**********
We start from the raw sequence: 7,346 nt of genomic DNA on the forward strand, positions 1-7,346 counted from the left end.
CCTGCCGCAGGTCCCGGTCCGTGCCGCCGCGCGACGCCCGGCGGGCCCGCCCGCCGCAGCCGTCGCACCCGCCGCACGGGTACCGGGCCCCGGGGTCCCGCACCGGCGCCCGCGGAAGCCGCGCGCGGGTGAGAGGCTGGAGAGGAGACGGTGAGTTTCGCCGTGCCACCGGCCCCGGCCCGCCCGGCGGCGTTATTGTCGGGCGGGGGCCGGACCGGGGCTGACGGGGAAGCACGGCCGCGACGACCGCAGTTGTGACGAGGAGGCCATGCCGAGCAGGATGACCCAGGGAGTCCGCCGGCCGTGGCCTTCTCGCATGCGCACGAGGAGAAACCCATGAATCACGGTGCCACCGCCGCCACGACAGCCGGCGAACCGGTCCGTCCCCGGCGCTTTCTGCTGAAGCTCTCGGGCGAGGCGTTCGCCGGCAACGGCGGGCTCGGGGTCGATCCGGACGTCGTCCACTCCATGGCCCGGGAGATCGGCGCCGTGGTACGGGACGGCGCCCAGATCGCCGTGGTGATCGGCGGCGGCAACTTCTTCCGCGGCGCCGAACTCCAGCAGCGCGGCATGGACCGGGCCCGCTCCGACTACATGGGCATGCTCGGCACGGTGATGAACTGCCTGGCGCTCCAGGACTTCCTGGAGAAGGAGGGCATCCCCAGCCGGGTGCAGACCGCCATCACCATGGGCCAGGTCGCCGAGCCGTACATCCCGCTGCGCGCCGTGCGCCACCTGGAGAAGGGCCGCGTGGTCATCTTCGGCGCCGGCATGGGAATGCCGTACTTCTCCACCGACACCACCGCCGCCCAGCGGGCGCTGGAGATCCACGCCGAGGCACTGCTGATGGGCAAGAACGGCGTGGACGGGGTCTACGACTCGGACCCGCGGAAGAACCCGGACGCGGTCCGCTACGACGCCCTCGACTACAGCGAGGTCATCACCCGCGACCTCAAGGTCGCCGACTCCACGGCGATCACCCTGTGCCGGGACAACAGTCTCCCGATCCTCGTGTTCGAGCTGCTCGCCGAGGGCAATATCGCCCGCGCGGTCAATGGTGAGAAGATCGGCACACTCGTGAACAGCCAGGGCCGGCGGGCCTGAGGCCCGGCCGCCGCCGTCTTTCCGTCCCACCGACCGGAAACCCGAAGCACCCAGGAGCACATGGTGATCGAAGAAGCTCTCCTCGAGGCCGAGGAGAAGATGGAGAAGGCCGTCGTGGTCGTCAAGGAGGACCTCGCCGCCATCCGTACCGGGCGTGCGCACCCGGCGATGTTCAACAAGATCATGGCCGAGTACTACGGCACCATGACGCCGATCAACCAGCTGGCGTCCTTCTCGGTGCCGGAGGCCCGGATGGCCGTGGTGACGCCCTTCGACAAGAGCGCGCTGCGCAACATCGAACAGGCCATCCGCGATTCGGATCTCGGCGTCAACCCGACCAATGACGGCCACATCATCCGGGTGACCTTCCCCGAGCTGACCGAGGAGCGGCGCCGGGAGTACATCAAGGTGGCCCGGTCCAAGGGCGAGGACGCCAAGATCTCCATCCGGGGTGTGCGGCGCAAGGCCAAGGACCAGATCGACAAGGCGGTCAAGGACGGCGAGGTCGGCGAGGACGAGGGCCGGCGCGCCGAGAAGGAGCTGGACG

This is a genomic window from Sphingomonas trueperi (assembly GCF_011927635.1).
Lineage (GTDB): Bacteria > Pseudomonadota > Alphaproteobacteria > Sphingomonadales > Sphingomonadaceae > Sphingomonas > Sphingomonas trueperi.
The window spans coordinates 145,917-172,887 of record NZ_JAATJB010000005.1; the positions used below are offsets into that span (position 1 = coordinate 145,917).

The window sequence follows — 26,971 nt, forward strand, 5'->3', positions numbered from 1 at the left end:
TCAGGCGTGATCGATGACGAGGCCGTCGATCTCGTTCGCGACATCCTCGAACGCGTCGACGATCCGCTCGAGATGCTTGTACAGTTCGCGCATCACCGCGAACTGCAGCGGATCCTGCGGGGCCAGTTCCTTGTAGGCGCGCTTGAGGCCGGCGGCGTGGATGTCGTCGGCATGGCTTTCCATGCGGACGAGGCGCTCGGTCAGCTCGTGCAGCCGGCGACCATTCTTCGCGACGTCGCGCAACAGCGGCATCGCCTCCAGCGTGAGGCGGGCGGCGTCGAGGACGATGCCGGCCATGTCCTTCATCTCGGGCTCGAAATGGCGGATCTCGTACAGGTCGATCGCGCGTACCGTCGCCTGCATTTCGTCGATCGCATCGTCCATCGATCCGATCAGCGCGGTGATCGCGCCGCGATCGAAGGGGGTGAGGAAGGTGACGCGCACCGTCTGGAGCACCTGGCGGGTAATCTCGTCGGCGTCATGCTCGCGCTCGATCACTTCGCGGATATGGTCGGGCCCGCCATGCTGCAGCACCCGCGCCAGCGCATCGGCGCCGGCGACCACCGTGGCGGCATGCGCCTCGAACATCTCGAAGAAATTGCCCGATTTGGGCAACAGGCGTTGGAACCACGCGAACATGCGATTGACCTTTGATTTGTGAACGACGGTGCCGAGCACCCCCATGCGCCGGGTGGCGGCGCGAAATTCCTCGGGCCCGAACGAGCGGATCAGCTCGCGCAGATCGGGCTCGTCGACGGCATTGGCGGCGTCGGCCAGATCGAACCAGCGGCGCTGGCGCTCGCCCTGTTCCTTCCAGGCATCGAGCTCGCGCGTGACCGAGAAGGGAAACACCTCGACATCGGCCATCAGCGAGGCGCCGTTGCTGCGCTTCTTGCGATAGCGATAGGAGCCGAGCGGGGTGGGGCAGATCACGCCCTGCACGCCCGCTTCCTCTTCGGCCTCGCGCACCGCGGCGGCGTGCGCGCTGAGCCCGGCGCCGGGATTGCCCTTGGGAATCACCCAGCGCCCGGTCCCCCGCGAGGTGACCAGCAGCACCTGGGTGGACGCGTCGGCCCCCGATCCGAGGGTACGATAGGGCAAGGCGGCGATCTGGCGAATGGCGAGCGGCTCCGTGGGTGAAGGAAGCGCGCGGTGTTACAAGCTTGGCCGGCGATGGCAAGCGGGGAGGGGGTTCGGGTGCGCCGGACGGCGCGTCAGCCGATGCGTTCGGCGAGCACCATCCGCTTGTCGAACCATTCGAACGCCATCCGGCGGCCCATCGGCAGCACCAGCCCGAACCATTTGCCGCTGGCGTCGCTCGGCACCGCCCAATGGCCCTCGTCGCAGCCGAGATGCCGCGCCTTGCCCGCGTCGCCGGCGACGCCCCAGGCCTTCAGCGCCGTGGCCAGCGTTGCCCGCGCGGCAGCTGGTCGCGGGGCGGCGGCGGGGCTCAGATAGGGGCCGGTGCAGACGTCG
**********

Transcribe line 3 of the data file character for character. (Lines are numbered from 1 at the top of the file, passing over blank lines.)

This is a genomic window from Sphingomonas trueperi (assembly GCF_011927635.1).